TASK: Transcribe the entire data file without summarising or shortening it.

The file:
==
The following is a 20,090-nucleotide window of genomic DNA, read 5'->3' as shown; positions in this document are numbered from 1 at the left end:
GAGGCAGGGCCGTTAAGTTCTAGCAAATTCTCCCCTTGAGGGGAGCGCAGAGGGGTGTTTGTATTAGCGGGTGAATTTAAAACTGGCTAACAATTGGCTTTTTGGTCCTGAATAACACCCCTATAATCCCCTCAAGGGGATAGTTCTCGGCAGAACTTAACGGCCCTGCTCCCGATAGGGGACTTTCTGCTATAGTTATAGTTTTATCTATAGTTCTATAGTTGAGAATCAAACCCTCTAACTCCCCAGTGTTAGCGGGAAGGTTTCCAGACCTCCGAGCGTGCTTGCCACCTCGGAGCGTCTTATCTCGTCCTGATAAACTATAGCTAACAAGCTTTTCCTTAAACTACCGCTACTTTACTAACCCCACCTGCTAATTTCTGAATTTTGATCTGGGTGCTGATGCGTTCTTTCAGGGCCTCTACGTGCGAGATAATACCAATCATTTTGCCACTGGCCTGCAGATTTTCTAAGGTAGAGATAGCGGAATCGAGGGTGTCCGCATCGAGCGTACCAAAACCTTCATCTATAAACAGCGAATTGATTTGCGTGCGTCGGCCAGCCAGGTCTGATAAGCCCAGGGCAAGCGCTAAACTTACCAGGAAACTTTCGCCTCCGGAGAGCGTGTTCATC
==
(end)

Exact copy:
The following is a 20,090-nucleotide window of genomic DNA, read 5'->3' as shown; positions in this document are numbered from 1 at the left end:
GAGGCAGGGCCGTTAAGTTCTAGCAAATTCTCCCCTTGAGGGGAGCGCAGAGGGGTGTTTGTATTAGCGGGTGAATTTAAAACTGGCTAACAATTGGCTTTTTGGTCCTGAATAACACCCCTATAATCCCCTCAAGGGGATAGTTCTCGGCAGAACTTAACGGCCCTGCTCCCGATAGGGGACTTTCTGCTATAGTTATAGTTTTATCTATAGTTCTATAGTTGAGAATCAAACCCTCTAACTCCCCAGTGTTAGCGGGAAGGTTTCCAGACCTCCGAGCGTGCTTGCCACCTCGGAGCGTCTTATCTCGTCCTGATAAACTATAGCTAACAAGCTTTTCCTTAAACTACCGCTACTTTACTAACCCCACCTGCTAATTTCTGAATTTTGATCTGGGTGCTGATGCGTTCTTTCAGGGCCTCTACGTGCGAGATAATACCAATCATTTTGCCACTGGCCTGCAGATTTTCTAAGGTAGAGATAGCGGAATCGAGGGTGTCCGCATCGAGCGTACCAAAACCTTCATCTATAAACAGCGAATTGATTTGCGTGCGTCGGCCAGCCAGGTCTGATAAGCCCAGGGCAAGCGCTAAACTTACCAGGAAACTTTCGCCTCCGGAGAGCGTGTTCATC